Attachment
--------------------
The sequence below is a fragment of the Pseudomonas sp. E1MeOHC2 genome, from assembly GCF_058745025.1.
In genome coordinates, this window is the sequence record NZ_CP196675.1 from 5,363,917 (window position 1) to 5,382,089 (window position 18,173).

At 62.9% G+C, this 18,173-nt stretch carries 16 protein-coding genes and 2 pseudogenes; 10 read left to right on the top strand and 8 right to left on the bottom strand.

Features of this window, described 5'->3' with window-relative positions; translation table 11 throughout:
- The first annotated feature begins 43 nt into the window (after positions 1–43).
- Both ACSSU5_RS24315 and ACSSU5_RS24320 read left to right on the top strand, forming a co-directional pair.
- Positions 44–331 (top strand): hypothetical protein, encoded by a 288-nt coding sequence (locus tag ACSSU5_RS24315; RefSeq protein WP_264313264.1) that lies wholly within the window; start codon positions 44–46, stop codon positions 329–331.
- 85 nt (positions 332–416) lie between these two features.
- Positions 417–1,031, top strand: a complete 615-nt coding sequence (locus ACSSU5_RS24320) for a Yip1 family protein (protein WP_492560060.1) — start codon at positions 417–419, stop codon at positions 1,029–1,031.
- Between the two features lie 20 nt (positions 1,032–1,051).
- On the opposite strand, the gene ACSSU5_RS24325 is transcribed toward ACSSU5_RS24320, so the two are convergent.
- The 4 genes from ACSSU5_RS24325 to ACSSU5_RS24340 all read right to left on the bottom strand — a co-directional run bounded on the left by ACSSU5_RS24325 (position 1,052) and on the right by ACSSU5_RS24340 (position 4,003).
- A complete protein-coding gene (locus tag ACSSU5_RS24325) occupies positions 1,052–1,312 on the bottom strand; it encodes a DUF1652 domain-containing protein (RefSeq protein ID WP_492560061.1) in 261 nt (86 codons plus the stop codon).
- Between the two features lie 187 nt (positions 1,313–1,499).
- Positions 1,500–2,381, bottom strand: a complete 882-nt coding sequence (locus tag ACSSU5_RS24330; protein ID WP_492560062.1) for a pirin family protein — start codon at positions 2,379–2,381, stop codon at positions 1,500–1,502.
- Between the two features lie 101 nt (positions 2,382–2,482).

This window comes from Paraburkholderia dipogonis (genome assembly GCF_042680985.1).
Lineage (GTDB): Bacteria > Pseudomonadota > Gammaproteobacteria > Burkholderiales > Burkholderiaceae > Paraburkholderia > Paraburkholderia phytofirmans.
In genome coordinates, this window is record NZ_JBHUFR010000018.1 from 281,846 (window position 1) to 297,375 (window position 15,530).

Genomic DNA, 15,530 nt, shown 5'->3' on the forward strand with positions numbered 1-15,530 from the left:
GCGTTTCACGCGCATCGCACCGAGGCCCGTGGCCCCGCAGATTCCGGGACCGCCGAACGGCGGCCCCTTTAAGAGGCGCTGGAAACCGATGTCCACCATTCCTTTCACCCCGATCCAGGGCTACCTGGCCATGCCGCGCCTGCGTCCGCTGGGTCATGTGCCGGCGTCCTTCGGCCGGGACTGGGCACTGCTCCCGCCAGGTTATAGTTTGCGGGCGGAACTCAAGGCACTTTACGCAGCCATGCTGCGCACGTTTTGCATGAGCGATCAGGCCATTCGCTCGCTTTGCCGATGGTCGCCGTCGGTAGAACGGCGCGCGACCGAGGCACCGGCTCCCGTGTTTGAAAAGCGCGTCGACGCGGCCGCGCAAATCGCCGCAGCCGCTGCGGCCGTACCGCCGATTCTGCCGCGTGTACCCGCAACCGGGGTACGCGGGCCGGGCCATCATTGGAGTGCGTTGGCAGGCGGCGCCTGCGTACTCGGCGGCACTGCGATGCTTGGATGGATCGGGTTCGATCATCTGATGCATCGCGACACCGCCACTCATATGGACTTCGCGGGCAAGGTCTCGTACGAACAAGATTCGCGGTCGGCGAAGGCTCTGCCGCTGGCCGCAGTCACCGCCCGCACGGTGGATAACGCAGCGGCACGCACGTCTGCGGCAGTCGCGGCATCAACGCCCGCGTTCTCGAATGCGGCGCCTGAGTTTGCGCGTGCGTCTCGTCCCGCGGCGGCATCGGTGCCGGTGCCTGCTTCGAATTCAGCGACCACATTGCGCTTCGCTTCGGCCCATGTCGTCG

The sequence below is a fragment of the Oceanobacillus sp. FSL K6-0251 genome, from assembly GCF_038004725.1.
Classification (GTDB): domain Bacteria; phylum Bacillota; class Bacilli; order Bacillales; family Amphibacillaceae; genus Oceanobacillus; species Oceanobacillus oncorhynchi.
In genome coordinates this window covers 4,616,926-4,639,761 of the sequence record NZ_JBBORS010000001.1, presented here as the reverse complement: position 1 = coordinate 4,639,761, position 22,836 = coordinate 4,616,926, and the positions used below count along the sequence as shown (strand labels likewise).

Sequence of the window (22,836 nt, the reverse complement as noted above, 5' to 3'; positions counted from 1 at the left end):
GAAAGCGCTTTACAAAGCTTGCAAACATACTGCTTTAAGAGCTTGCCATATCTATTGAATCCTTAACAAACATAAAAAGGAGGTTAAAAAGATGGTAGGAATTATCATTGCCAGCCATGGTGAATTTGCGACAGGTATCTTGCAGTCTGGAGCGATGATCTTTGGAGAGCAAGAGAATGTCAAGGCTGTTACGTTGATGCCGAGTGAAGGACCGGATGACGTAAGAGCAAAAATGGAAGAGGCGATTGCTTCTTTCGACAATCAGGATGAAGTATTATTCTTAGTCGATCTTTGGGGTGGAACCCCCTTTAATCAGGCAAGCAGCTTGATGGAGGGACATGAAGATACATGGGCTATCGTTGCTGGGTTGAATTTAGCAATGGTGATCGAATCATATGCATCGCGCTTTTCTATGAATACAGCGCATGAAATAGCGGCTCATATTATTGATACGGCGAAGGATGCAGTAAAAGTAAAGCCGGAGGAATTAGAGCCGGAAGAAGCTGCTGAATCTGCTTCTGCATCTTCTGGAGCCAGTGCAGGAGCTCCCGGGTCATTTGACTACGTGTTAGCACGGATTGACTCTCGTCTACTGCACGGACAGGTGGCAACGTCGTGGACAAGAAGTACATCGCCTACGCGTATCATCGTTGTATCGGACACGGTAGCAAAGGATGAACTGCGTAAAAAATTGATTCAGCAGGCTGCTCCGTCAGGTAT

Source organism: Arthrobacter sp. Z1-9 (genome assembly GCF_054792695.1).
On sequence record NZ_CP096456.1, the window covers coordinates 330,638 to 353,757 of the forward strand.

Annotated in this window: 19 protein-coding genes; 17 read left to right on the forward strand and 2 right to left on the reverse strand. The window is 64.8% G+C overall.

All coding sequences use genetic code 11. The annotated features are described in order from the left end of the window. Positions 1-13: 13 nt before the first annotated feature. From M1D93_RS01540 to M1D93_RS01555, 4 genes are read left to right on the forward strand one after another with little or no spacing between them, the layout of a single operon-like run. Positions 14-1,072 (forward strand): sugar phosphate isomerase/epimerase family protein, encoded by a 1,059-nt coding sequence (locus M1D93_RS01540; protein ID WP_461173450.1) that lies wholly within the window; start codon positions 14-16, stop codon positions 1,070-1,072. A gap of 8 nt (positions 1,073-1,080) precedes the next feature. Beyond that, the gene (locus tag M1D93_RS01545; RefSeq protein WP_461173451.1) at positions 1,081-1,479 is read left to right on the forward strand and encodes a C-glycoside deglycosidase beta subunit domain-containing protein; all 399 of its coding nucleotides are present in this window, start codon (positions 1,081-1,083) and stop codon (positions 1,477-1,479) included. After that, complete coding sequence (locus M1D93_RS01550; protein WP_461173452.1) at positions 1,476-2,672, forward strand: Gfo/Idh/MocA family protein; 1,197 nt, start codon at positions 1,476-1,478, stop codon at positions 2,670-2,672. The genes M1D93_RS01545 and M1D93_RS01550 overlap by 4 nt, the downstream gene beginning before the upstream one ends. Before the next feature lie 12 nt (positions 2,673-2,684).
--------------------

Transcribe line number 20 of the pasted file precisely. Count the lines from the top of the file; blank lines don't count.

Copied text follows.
Genomic DNA, 15,530 nt, shown 5'->3' on the forward strand with positions numbered 1-15,530 from the left: